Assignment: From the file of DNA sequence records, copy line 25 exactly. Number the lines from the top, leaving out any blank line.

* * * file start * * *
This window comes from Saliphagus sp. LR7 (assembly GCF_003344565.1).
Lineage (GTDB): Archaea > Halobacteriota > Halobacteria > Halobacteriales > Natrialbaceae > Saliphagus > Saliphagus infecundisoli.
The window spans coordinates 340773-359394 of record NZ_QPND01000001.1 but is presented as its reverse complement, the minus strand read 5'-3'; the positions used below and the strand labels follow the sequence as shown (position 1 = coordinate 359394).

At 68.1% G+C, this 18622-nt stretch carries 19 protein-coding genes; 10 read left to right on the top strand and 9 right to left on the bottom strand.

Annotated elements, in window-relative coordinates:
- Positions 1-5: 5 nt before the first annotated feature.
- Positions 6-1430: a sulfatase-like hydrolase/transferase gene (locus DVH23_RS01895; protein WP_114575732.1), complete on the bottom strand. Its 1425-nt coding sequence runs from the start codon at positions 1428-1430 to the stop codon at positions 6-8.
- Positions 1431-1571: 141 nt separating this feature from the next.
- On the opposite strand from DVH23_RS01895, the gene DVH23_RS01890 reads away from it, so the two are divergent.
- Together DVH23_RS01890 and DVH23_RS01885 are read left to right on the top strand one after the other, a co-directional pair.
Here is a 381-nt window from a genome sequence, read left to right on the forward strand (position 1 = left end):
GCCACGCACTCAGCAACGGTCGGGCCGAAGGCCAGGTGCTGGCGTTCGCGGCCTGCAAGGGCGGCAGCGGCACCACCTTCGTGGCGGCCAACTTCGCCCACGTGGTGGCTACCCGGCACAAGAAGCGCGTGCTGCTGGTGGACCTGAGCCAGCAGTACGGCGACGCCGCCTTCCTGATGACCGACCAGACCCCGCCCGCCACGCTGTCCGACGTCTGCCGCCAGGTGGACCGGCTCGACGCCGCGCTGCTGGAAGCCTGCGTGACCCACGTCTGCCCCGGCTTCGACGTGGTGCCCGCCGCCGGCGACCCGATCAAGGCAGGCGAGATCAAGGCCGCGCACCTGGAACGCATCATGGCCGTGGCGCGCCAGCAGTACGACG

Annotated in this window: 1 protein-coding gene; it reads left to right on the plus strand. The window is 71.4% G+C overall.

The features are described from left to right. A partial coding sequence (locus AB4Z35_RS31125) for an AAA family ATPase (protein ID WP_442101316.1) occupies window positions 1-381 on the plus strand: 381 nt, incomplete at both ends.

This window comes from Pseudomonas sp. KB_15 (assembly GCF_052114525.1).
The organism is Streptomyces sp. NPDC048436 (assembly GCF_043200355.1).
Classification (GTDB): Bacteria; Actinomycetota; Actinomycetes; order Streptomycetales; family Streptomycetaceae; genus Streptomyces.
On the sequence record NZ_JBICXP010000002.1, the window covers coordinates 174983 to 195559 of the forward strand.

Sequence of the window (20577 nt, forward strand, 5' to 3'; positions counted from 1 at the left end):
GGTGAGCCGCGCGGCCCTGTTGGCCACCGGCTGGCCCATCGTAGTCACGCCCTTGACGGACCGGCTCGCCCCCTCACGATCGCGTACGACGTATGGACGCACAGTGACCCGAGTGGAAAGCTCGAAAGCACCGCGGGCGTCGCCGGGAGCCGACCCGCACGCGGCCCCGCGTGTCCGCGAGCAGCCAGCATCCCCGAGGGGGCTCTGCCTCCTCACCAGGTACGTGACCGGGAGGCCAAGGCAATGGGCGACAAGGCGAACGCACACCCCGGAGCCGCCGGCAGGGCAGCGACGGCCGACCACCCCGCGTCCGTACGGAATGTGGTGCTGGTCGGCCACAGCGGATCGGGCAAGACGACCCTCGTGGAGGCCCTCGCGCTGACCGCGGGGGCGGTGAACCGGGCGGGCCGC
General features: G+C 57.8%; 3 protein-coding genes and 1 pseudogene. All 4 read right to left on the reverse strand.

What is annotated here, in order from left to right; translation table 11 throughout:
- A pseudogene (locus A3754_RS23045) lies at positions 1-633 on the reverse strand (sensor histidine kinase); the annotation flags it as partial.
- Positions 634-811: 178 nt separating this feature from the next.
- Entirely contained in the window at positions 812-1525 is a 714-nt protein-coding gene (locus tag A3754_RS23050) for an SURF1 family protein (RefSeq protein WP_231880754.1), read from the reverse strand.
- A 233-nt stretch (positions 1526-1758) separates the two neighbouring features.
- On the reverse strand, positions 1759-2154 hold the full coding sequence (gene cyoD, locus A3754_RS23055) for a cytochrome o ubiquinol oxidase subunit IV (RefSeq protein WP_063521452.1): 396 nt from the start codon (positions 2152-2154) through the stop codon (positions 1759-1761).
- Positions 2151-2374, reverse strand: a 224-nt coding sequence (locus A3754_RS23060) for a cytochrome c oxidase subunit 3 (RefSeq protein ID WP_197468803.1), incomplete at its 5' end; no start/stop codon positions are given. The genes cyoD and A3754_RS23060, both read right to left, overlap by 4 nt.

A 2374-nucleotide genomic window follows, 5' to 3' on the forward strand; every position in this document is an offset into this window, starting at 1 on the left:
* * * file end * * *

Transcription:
- Entirely contained in the window at positions 812-1525 is a 714-nt protein-coding gene (locus tag A3754_RS23050) for an SURF1 family protein (RefSeq protein WP_231880754.1), read from the reverse strand.